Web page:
take it back

One day after sweeping testing announcement, New York state walks it back

PHOTO: Monica Disare
State Education Commissioner MaryEllen Elia at the School of Diplomacy in the Bronx.

One day after New York state officials announced standardized tests would not change in 2017 or 2018, the same officials quickly altered their position.

Instead of keeping tests constant for three years, as the state had announced, Chancellor Betty Rosa suggested Tuesday morning that testing changes during 2018 are still up for discussion. Later in the day, education department spokesperson Emily DeSantis confirmed Rosa’s statement.

“Given the recent events of the past month and our discussions yesterday, we are making no decisions right now about the 2018 assessments,” DeSantis said.

State officials are calling Tuesday’s announcement a “clarification,” but it directly contradicts a press release sent out by state officials on Monday. Titled “No changes to grades 3-8 ELA and math tests in 2017 or 2018,” the press release says the state considered shortening the tests to two days each, but decided that would make stable comparisons between years impossible. Both Commissioner MaryEllen Elia and Chancellor Betty Rosa are quoted in Monday’s release supporting the decision.

It’s not clear exactly what changed between Monday morning and Tuesday afternoon, but several groups expressed outrage in the interim. The state’s teachers union said the state’s initial vow not to change the tests showed a “disregard” for the concerns of educators and parents and said the decision was made without their input. “So much for listening,” the union wrote in a statement.

The state’s testing opt-out movement, which includes one in five families across the state, also pushed for more aggressive testing changes. Lisa Rudley, one of movement’s leaders said after Monday’s announcement that keeping the tests the same length through 2018 would give families a “green light” to keep boycotting.

Rudley, who is still not satisfied with the state’s decision to keep tests constant in 2017, said she is unsure whether public outcry changed officials’ minds on Monday night. But regardless, she said, the discrepancy is concerning.

“The press release said one thing, then they walked it back the next day,” Rudley said. “That’s just uncomfortable for everybody. It’s not giving us confidence in what’s happening.”

Carl Korn, spokesman for the state’s teachers union, also did not take explicit credit for the state’s change of heart, saying only, “Parents and educators together have been united in pushing back against excessive testing.”

Rosa, in her statement Tuesday morning, said she wanted to make sure the state considered input from experts, parents, teachers, educators and others who have a “vested interest in the welfare of our children” when making decisions about the 2018 tests.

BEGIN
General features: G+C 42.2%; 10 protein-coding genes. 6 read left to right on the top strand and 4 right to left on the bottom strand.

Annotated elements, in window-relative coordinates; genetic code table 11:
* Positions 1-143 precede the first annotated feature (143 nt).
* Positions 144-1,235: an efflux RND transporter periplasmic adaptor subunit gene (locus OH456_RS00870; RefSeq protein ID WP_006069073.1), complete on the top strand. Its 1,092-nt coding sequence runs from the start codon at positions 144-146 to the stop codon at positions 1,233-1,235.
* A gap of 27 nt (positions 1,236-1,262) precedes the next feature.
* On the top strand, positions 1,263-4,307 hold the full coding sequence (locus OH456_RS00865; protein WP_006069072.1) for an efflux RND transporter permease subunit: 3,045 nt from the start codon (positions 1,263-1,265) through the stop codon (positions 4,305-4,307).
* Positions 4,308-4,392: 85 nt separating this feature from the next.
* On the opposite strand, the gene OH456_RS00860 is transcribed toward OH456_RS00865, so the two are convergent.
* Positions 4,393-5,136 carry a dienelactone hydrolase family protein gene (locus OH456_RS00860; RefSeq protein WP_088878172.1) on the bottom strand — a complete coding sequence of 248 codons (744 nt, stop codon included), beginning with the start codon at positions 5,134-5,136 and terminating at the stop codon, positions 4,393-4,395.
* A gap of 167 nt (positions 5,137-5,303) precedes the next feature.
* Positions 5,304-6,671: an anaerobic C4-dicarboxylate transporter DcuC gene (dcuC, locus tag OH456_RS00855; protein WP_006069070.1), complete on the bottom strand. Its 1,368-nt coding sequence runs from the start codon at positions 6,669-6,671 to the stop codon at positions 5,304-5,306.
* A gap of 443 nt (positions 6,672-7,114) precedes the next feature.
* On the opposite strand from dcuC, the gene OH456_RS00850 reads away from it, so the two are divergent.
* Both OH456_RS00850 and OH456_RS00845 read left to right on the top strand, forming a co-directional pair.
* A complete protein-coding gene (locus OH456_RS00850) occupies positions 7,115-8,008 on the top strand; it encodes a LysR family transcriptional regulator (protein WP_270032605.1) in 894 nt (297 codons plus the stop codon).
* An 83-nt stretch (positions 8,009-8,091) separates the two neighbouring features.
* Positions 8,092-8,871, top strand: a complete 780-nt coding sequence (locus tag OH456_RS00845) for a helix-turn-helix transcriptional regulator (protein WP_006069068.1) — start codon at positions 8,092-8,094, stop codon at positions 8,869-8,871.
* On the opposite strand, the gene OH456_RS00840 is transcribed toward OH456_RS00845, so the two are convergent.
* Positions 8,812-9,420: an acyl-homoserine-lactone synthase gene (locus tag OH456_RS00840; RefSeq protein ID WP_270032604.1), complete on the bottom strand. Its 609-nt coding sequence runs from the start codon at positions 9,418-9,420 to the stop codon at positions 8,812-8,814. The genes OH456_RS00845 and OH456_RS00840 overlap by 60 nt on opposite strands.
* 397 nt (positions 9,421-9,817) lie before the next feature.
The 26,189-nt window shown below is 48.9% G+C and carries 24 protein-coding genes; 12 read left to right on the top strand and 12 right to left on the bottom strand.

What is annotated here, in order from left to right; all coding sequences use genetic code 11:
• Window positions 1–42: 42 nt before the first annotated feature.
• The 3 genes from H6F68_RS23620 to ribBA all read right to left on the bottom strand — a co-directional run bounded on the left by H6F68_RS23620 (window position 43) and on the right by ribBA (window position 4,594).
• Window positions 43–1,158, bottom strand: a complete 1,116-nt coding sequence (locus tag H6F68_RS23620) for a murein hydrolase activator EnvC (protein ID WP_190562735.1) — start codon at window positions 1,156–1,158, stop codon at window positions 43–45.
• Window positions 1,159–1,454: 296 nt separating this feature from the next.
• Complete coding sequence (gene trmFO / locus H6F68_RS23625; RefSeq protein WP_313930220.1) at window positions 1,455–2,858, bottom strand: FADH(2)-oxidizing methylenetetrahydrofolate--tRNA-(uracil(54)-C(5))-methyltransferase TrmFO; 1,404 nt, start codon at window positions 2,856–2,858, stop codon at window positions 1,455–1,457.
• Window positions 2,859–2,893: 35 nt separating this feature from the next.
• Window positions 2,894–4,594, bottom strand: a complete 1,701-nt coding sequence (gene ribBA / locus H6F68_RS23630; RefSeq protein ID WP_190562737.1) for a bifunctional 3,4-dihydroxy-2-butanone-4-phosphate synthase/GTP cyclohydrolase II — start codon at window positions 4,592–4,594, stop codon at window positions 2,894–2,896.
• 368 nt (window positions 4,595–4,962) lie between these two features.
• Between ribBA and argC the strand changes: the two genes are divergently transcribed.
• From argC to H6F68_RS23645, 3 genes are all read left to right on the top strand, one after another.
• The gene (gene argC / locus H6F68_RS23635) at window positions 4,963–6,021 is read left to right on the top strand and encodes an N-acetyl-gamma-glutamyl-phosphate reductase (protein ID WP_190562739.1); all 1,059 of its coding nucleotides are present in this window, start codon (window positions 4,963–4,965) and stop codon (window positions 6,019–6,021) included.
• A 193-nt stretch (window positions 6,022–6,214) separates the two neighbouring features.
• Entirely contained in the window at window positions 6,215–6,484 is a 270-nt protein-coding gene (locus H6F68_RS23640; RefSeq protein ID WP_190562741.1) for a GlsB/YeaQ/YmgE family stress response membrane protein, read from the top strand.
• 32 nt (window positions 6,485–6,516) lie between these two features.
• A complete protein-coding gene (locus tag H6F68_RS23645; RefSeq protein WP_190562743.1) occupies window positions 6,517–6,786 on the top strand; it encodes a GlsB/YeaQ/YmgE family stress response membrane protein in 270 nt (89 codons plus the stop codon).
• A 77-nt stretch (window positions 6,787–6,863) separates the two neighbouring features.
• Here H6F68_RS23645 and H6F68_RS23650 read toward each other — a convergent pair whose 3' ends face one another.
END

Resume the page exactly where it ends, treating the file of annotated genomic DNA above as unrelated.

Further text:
Groups that supported the original announcement Monday as better for the measurement of student progress, such as High Achievement New York, were less excited about Tuesday’s change and urged the state to keep tests constant in 2018.

“Continuity matters,” said Stephen Sigmund, executive director of High Achievement New York. “Further improvements to the assessments after revised standards are rolled out make sense, but not before then. And we’re hopeful that SED sticks with its two year commitment.”

new testing plan

ISTEP panel proposes mostly tweaks after months of work

PHOTO: Shaina Cavazos
Students in IPS School 91's multi-age first-, second- and third-grade classroom work on math activities.

After months of meandering conversation, a state committee charged with finding a replacement for the hated ISTEP exam seems to have fallen short of its goal of revamping the test and instead has only been able to propose minor changes and tweaks.

The new test program endorsed by the state’s ISTEP panel this morning calls for students in grades 3-8 to take one exam in English and math at the end of the year, and for 10th-grade, students would return to taking exams in English, Algebra I and biology at the end of the year. The main differences would be that tests are given in one period, rather than two spread throughout the winter and spring.

“It has been a long and tedious process,” said ISTEP replacement panel Chairwoman Nicole Fama, a principal in Indianapolis Public Schools. “But without everyone’s input and support we wouldn’t be where we are today.” Other panel members include lawmakers, policymakers and educators.

There was no discussion today about the recommendations, crafted mostly over email in the past week.

Read all our coverage of ISTEP and other testing issues here.

Formed by the Indiana General Assembly earlier this year, the panel was asked to address lawmakers’ concerns that ISTEP was not credible and was administered poorly. Members cited lack of public trust in the test and scoring and technical problems that have plagued ISTEP since it was retooled for 2015 to match new, more rigorous state standards.

The panel now suggests that the state consider using off-the-shelf tests or questions rather than create an entirely new test. Using existing questions from outside vendors, which could include Common Core-linked exams, is a cheaper option, and one that lawmakers have indicated they’d support.

That’s a big change from what Indiana lawmakers decided in 2013 and 2014, when they voted overwhelmingly to leave Common Core and its associated PARCC test.

“There’s no question that under current state law we have the flexibility (to use other questions or our own),” said Rep. Bob Behning, R-Indianapolis, a panel member and leader of the House Education Committee. “You can use other products that are out there. PARCC, Smarter Balanced all are selling bits and pieces.”

Behning also said federal testing requirements could change under the new U.S. Secretary of Education, Betsy DeVos. For example, states might have more freedom to create innovative testing models like New Hampshire’s project-based local exams, which Behning has said he might support. Those tests, however, are expensive to create and take years to develop.